The Angry Birds Movie

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Posted June 12, 2016 by in

Quick Stats

Genre: animation
 
MPAA Rating: PG
 
Actors: Jason Sudeikis, Josh Gad, Danny McBride
 
Length: 97 minutes
 
Release Date: 5-20-2016
 
Studio: Rovio Entertainment, Columbia Pictures, LStar Capital, Sony Pictures Animation, Sony Pictures Imageworks (SPI), Village Roadshow Pictures, Rovio Animation, Village Roadshow Pictures
 
 
What We Thought

This is the worst animated film since 2012’s The Lorax. This movie is worse than The Lorax. This movie deserves to stand trial for its crimes and get the maximum penalty—in Texas.

by Daniel Hodgson
Full Article
RedTo be honest, I am fond of animation.  It’s one of my favorite genres. Many of my favorite movies are made by studios such as Disney, Ghibli, Aardman, and of course, Pixar.  I love its beauty, its expressiveness, its ability to lift the imagination onto the big screen.  Consider that when I say this:  I hated The Angry Birds Movie with every fiber of my being.
     This is the worst animated film since 2012’s The Lorax.  This movie is worse than The Lorax.  This movie deserves to stand trial for its crimes and get the maximum penalty—in Texas.
     I’ll give it this:  the animation itself is fairly decent, actually.  It’s better than, say, The Nut Job or certainly Legends of Oz:  Dorothy’s Return.  But I’ll take The Nut Job any day over this awful, bitter, obnoxious movie.  I’ll take it over The Angry Birds Movie because, like a person, there is so much more to it than how good it looks.
     As if you didn’t know, the film is based on the Angry Birds game.  Jason Sudeikis voices Red, a red bird with thick black eyebrows whom most anyone will recognize as the mascot of the game.  He is a pariah in his utopian community of flightless birds.  Working as a birthday party clown, Red has an altercation with an angry customer, who takes him to court.  The judge sentences Red to an Anger Management course, much to Red’s annoyance.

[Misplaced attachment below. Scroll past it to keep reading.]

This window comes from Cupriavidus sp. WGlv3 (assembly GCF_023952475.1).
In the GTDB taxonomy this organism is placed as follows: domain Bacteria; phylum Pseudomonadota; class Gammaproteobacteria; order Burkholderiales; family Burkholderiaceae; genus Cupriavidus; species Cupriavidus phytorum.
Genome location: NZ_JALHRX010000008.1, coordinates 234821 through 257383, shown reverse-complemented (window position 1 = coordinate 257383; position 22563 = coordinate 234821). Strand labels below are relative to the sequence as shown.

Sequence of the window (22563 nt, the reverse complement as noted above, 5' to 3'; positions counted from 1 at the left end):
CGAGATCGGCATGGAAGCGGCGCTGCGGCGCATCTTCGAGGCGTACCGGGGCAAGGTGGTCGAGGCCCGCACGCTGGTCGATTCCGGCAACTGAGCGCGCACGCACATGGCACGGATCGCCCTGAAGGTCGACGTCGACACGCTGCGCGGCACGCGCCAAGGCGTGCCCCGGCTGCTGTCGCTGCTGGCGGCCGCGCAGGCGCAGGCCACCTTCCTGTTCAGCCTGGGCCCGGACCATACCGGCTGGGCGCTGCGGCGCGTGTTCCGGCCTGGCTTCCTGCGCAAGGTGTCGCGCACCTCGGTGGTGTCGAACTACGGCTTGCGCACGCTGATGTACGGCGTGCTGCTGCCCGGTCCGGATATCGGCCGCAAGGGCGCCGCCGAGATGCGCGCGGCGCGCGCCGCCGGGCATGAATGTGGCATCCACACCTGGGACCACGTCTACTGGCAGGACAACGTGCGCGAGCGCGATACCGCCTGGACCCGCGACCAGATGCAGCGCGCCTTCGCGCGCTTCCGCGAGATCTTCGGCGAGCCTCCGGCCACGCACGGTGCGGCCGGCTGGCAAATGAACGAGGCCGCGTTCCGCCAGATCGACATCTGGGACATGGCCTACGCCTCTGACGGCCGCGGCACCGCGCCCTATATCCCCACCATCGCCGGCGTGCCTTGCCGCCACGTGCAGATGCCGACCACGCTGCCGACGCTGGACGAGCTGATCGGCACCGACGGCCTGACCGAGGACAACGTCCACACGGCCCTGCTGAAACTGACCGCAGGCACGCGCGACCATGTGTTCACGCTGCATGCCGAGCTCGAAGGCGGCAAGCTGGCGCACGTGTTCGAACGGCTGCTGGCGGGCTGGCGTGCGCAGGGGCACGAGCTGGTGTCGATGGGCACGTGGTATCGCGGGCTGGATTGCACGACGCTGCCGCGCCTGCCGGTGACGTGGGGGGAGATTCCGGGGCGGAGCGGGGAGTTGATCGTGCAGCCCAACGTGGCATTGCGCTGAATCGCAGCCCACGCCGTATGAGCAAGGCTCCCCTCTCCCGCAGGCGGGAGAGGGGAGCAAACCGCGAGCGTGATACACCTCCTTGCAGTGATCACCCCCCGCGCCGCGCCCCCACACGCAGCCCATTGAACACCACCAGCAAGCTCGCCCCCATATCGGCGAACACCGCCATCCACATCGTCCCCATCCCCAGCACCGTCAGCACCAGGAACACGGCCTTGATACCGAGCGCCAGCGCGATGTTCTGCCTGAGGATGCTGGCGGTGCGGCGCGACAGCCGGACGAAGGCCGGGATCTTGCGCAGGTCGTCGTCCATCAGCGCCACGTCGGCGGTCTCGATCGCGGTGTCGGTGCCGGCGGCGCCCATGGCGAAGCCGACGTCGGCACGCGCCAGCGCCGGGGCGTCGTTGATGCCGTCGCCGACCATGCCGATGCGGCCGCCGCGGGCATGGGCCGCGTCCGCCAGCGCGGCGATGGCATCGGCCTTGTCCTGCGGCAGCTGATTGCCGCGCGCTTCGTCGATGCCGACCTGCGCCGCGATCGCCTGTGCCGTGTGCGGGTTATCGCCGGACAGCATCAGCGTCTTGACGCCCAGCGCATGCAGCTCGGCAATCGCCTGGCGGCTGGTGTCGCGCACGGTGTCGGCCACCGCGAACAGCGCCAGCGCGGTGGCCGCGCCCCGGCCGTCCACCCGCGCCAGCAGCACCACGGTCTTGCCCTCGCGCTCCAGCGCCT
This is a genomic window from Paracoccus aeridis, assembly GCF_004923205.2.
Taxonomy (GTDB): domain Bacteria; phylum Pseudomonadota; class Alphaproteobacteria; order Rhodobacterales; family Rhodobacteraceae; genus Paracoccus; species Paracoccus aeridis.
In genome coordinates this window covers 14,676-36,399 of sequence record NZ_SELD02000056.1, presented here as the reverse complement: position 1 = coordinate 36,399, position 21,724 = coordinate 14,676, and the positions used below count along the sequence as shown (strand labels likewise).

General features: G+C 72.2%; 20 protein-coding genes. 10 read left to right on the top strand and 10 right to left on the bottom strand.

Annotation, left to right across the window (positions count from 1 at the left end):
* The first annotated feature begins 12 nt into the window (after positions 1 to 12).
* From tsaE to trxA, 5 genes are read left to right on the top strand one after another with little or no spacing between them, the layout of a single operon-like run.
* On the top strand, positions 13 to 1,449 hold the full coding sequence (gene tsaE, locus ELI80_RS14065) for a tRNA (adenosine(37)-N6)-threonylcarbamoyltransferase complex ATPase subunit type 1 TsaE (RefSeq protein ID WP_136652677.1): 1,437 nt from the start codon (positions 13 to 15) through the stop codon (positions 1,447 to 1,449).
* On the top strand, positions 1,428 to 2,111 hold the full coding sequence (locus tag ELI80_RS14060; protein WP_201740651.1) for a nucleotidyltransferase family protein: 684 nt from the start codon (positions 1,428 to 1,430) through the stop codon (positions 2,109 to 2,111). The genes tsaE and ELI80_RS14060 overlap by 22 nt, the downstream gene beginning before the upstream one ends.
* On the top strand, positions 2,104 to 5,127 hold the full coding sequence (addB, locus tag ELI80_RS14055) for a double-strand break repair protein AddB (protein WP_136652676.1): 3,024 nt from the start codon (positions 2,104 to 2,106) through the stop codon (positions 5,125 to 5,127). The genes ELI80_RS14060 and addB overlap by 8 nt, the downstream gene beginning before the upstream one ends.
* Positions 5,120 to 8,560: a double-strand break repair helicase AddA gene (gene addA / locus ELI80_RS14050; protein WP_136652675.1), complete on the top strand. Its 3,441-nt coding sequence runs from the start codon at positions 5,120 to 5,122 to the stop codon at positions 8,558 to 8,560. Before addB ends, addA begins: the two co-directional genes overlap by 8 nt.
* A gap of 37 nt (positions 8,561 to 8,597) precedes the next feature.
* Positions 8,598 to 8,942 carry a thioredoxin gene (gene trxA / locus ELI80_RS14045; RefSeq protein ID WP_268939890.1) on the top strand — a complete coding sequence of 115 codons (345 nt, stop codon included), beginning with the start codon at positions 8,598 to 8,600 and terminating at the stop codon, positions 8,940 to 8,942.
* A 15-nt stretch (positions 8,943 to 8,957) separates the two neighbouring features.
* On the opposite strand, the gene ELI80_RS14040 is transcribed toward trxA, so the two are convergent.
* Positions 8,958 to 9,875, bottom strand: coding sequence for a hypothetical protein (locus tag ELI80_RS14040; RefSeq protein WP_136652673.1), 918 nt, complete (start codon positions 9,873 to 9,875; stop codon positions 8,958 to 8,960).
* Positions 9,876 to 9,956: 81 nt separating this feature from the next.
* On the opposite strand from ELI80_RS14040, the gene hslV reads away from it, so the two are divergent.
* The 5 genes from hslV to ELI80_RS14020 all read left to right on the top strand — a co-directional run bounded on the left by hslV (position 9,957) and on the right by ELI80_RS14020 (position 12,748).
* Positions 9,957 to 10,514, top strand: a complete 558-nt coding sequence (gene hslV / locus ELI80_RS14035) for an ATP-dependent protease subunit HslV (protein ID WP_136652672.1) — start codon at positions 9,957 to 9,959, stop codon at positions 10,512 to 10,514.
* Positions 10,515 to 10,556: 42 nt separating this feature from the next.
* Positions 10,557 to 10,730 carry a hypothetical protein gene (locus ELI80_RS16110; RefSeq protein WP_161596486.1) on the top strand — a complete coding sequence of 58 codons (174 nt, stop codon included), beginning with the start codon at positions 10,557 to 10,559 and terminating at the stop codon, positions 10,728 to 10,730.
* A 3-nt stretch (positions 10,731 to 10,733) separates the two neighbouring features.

Red, Chuck and BombThere, we meet the other characters from the game.  One is Chuck, a yellow bird who darts around like Quicksilver from the X-men movies.  He is voiced by Josh Gad, who inflicted Frozen’s Olaf on the world.  Another is Bomb, a big fat black bird who literally blows up.  He is voiced by Danny McBride.  Another is Terence, a gargantuan red bird who speaks only in growls and grunts.  He is voiced by Sean Penn, of all people.  The anger management course is lead by Matilda (Maya Rudolph), a new-age white-feathered bird who tries to teach her students to find calmness and emotional expression through yoga and poetry.  It goes as well as you’d expect.
     One day, a ship lands on the birds’ island.  A green pig, Leonard (Bill Hader), disembarks the ship and greets the birds, claiming that he and one other pig are the only ones on board.  However, while Leonard presents the birds with gifts and offers of friendship, Red and his friends sneak aboard the ship to discover dozens of other green pigs hiding below deck.  Following the discovery, the birds find themselves peacefully co-existing with the swine.
     At this point, we’re more than halfway through the movie, and you’ll notice something is missing:  conflict.  PigsThere is nothing at stake.  No one is in danger.  Everyone is content, except for Red.  The Angry Birds Movie insists on a happy, cheery tone, which is matched by its monotonously bright and colorful palette.
     This is the kind of movie that a parent could let their kid watch without fear of them crying or getting scared.  This is not a good thing.  Good stories show kids how heroes deal with danger, loss, and disappointment.  That’s life, kid, and great movies show kids how to move on, never quit, and how to face adversity.  The Angry Birds Movie, on the other hand, is a babysitting tool, something to plop them in front of while mommy makes a stiff martini.